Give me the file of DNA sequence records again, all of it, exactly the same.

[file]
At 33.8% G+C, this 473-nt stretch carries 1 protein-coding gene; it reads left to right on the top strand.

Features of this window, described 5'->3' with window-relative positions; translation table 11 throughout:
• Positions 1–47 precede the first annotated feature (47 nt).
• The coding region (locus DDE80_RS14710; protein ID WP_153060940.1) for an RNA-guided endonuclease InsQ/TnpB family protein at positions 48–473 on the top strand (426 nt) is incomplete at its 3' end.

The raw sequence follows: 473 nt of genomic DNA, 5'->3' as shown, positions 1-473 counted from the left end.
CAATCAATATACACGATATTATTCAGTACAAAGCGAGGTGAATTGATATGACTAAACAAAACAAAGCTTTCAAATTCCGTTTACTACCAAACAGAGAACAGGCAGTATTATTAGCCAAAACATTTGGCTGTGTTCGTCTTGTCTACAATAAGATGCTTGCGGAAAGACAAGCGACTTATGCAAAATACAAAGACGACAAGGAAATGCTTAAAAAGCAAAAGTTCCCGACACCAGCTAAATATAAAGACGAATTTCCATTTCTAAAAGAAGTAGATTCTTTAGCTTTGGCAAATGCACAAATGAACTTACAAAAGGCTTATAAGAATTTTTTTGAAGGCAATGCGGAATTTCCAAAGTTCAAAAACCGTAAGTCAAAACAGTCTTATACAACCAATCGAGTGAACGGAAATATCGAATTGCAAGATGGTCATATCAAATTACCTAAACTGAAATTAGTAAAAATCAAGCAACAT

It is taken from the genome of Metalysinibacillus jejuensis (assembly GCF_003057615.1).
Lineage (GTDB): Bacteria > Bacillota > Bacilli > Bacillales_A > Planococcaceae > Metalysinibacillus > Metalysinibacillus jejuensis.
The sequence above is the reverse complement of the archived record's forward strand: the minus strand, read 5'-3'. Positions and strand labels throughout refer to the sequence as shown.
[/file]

At 33.8% G+C, this 473-nt stretch carries 1 protein-coding gene; it reads left to right on the top strand.

Features of this window, described 5'->3' with window-relative positions; translation table 11 throughout:
• Positions 1–47 precede the first annotated feature (47 nt).
• The coding region (locus DDE80_RS14710; protein ID WP_153060940.1) for an RNA-guided endonuclease InsQ/TnpB family protein at positions 48–473 on the top strand (426 nt) is incomplete at its 3' end.

The raw sequence follows: 473 nt of genomic DNA, 5'->3' as shown, positions 1-473 counted from the left end.
CAATCAATATACACGATATTATTCAGTACAAAGCGAGGTGAATTGATATGACTAAACAAAACAAAGCTTTCAAATTCCGTTTACTACCAAACAGAGAACAGGCAGTATTATTAGCCAAAACATTTGGCTGTGTTCGTCTTGTCTACAATAAGATGCTTGCGGAAAGACAAGCGACTTATGCAAAATACAAAGACGACAAGGAAATGCTTAAAAAGCAAAAGTTCCCGACACCAGCTAAATATAAAGACGAATTTCCATTTCTAAAAGAAGTAGATTCTTTAGCTTTGGCAAATGCACAAATGAACTTACAAAAGGCTTATAAGAATTTTTTTGAAGGCAATGCGGAATTTCCAAAGTTCAAAAACCGTAAGTCAAAACAGTCTTATACAACCAATCGAGTGAACGGAAATATCGAATTGCAAGATGGTCATATCAAATTACCTAAACTGAAATTAGTAAAAATCAAGCAACAT

It is taken from the genome of Metalysinibacillus jejuensis (assembly GCF_003057615.1).
Lineage (GTDB): Bacteria > Bacillota > Bacilli > Bacillales_A > Planococcaceae > Metalysinibacillus > Metalysinibacillus jejuensis.
The sequence above is the reverse complement of the archived record's forward strand: the minus strand, read 5'-3'. Positions and strand labels throughout refer to the sequence as shown.